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What is Grooming?

According to ex-FBI agent Ken Lanning, the term “grooming” originated in the 1980s during a series of investigations into sex crimes against children in the US.

Early investigations uncovered patterns of behavior and specific techniques used by predators to gain access to and the compliance of victims. These early conclusions brought to life the concept of grooming as a non-violent technique used by sexual predators who were not strangers but known to their victims.

Most children know their groomer, which is why it can make the grooming process easier. There have been children kidnapped by strangers for the purpose of trafficking but is not as common.

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Did you know that a "Groomer" may or may not be the one that invests their time in gaining a kid’s trust?

Today, many trafficking rings operate like a drug organization, with the "Top Man" calling the shots and not being directly involved with the grooming and trafficking process, only benefitting from the money.


If a trafficker sees a child as a potential money marker, they will spend time and money on the child to break down boundaries, and maybe even appear as a loving partner. All of which is done to manipulate and break the child and parent bond.

Simply put, a groomer’s job is to find ways to get a child to trust them.

Who might be involved in grooming?

Anyone can engage in grooming behavior. They can be people of all genders. They can include older children, relatives, family friends, strangers, professionals, people from a family’s place of worship, sporting coaches, early childhood educators and schoolteachers.

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Though grooming can take many different forms, it often follows a similar pattern.

  • Selection: Groomers will put themself in situations where they can observe children and select a child based on the ease of access or their perceived vulnerability.

  • Gaining access and isolating the child: Groomers will attempt to physically or emotionally separate a child from parents and often seek out positions in which they have contact with minors.

  • Trust development and keeping secrets: Groomers attempt to gain trust of a potential child through gifts, attention, sharing “secrets” and other means to make the child feel like they have a caring relationship and then train the child to keep the relationship secret.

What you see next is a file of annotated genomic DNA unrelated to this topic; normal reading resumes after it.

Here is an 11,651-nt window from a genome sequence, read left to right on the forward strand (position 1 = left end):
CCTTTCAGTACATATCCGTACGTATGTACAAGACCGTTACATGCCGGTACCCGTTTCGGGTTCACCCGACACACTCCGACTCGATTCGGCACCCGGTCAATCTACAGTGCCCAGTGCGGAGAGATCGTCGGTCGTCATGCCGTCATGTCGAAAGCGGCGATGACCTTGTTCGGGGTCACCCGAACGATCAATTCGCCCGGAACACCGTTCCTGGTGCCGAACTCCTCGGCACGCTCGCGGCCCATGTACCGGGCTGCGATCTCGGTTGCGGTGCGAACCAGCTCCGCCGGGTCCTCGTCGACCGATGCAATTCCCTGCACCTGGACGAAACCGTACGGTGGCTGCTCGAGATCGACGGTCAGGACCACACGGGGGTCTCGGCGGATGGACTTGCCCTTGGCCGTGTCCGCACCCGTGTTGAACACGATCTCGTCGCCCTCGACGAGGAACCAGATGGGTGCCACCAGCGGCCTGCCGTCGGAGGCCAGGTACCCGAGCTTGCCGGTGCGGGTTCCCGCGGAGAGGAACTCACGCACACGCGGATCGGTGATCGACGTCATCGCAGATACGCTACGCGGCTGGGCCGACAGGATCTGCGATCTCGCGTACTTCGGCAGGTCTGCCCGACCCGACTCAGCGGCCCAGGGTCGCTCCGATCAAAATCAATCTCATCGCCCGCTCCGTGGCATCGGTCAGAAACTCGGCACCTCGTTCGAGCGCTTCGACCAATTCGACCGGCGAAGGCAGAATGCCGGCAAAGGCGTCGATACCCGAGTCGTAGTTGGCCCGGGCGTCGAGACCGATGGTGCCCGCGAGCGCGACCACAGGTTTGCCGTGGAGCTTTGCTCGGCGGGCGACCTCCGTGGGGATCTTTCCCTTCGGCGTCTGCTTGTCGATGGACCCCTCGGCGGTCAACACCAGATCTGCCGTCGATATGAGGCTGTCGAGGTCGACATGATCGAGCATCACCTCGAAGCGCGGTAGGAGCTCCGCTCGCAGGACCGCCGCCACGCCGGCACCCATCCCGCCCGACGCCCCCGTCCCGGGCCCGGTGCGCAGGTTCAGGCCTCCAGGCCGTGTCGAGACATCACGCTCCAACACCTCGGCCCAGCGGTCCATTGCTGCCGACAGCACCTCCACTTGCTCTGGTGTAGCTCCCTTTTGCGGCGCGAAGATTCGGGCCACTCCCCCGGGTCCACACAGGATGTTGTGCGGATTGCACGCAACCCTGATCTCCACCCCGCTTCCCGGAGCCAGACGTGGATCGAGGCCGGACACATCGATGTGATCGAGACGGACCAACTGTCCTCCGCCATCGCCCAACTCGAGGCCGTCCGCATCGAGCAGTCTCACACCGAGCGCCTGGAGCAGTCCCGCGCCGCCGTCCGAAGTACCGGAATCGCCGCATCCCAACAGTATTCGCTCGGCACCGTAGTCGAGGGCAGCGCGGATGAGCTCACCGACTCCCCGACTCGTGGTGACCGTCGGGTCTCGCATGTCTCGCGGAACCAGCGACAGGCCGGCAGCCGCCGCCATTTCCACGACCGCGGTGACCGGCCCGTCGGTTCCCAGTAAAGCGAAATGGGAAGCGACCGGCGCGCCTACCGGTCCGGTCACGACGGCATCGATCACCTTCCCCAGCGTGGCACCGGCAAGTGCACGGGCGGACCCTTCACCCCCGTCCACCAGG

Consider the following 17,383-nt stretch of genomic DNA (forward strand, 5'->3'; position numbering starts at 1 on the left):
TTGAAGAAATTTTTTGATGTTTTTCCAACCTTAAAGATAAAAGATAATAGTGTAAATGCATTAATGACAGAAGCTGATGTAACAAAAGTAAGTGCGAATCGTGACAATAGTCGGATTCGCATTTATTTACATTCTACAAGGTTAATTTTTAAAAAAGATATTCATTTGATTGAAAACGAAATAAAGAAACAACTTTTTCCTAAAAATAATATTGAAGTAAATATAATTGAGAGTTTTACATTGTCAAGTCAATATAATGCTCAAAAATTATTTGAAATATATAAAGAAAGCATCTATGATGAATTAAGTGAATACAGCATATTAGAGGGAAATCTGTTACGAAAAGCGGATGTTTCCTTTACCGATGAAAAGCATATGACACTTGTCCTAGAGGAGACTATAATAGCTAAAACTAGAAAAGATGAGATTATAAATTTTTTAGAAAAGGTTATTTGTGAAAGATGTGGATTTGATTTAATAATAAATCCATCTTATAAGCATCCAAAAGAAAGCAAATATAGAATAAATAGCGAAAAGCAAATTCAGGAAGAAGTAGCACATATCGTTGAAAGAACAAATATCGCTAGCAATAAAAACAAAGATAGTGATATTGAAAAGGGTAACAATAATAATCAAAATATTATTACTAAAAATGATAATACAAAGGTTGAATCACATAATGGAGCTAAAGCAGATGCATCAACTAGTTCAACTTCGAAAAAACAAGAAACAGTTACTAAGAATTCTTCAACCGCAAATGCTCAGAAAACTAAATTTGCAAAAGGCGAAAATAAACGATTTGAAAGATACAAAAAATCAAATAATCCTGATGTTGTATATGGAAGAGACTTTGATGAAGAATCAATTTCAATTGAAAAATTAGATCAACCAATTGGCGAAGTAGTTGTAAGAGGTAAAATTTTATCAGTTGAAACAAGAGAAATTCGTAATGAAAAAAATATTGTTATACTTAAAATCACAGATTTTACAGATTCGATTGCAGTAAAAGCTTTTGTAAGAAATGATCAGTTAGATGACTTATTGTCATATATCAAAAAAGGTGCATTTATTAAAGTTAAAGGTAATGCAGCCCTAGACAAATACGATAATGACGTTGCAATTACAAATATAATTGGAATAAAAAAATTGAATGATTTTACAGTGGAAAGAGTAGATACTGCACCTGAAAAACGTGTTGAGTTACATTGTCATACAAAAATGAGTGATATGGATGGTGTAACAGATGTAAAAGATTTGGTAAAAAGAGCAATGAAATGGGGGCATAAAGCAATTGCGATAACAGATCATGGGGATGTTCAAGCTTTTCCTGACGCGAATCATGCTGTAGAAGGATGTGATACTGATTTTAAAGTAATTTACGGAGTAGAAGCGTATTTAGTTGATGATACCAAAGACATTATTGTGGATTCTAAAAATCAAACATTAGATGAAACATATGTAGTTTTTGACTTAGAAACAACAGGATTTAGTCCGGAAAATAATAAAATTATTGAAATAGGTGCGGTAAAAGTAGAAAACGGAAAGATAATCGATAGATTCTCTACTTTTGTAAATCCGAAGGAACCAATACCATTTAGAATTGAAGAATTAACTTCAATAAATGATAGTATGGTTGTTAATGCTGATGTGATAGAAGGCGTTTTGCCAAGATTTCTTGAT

• Desensitization to touch and discussion of sexual topics: Groomers will often start to touch a child in ways that appear harmless, such as hugging, wrestling and tickling, and later escalate to increasingly more sexual contact, such as massages or showering together. Groomers may also show the child pornography or discuss sexual topics with them, to introduce and normalize the idea of sexual contact.

  • Attempt by groomers to make their behavior seem natural, to avoid raising suspicions: For teens, who may be closer in age to the groomers, it can be particularly hard to recognize tactics used in grooming. Be alert for signs that your teen has a relationship with an adult or an older teen in school that includes secrecy, undue influence or control, or pushes personal boundaries.


Signs that children and teenagers are being groomed.

Many of the signs of grooming can look like normal peer t0 peer or adult‐child relationships, which is why grooming is difficult to spot. If something doesn’t feel right, it’s important to trust your instincts, watch for signs and keep an eye on your child’s behavior.

The following signs might indicate that your child is being groomed.

  • talks a lot about a particular adult or older teen.

  • wants to spend a lot of time with a new person in their circle of friends and won't let you meet them.

  • starts a relationship with an older person.